William Woods University is offering mid-Missouri residents the opportunity to pursue a master of business administration (MBA) degree with healthcare management concentration. Best of all, it can be done without quitting work.
This unique degree appeals to both hospital-based managers/services and those involved in ancillary service positions. Additionally, the program reaches individuals in private practice support services.
The program will be offered in both Columbia and Jefferson City. The Columbia orientation will begin at 6 p.m. March 3 at the William Woods facility in Columbia, 3100 Falling Leaf Ct. The Jefferson City orientation will begin at 6 p.m. March 15 at the William Woods facility in Jefferson City, 3405 West Truman Blvd.
Prospective students are encouraged to contact the university’s Graduate and Adult Studies program prior to then, but walk-ins will be accepted. Call 1-800-995-3199 or contact WWU by e-mail at email@example.com.
As a registered nurse, Pearl Lariosa believed an MBA with healthcare management concentration would “be very beneficial in the future.”
Lariosa, a nurse at St. Mary’s Health Center in Jefferson City, was one of the first students to pursue an MBA with this emphasis through William Woods University.
“I was glad when they started the healthcare management program because of my line of work,” said Lariosa, who graduated in December 2004.
The 36-hour degree program for full-time working adults is designed to equip the healthcare management professional with focused skills and knowledge for professional practice. This is an 80-week MBA with four specific healthcare courses integrated into the program: Overview of Healthcare Management, Legal Aspects of Healthcare Management, Healthcare Economics and Healthcare Human Resources.
Blending theory and practice, the program uses a cohort model to make a truly applications-oriented program. Janet Wolken, a registered nurse for the Missouri Department of Health and Senior Services, explained the benefit of the cohort model:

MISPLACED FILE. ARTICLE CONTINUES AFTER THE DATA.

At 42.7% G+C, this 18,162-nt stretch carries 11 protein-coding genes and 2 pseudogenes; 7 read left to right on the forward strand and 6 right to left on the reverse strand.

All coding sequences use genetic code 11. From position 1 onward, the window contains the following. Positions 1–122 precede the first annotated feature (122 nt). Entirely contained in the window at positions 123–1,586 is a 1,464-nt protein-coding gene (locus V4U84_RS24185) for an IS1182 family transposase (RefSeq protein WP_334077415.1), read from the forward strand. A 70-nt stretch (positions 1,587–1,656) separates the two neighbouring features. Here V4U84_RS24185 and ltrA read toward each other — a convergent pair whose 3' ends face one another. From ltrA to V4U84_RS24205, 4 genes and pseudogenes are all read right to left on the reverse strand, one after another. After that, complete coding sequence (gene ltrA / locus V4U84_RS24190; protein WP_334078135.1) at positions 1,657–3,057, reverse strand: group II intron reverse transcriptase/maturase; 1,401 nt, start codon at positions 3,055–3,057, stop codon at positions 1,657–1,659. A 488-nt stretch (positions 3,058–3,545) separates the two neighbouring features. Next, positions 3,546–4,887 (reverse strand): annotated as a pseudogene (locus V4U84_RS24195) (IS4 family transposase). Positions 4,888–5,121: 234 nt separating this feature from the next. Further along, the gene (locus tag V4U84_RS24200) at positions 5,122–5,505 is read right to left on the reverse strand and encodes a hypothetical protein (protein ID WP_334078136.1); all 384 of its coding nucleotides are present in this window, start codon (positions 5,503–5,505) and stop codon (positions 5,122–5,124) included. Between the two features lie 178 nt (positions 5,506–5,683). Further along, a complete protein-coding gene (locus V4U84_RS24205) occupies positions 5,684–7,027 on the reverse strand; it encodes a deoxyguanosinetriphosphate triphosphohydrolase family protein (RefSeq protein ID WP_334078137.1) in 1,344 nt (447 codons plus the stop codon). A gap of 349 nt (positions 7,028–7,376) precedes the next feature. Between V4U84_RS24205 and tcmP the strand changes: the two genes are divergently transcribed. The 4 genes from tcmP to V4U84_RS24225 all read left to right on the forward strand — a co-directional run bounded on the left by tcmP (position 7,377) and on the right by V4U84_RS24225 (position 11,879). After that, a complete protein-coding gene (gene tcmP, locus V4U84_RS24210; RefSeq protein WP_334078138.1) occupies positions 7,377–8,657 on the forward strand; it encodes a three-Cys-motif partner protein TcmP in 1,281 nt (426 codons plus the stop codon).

“The WWU classes are arranged with a facilitator instead of an instructor so we can share the knowledge each of us as adults have.”
Students choose to enroll in the William Woods program for a variety of reasons.
Lariosa chose the program “because of its flexible program designed for full-time working adults with family to raise.”
Wolken, who graduated last August, decided to attend WWU because of a friend.
“I was working on my pre-req’s at another college when a friend called and asked if I would consider changing to WWU,” said the mother of three.
“Because William Woods offered the healthcare management emphasis and because I liked the way the program was organized, I decided to switch. You know the order of the classes and when they are scheduled, but, more importantly, you know when you will graduate.”
The students were impressed overall with the program and plan to recommend it to others.
“Most of my friends don’t believe that they can still do their master’s degree and work and take care of a family,” commented Lariosa. “I will tell them that the WWU program understands the needs of working adults who want to further their education.”
Wolken added, “My overall impression of the program has been that WWU cares about its students and will assist them as necessary. I have a positive image of the WWU administration.”
William Woods University has sought to find synergy among all healthcare professionals with classes taught by the area’s leading healthcare experts.
Bud Smith, healthcare executive and facilitator for WWU’s MBA with healthcare concentration, said, “I am very much aware of the need for an advanced healthcare degree for anyone seeking to move up in management and leadership positions, whether it be hospital- based or private practice groups.”
More information about WWU’s Graduate and Adult Studies program is available on the William Woods website at www.williamwoods.edu.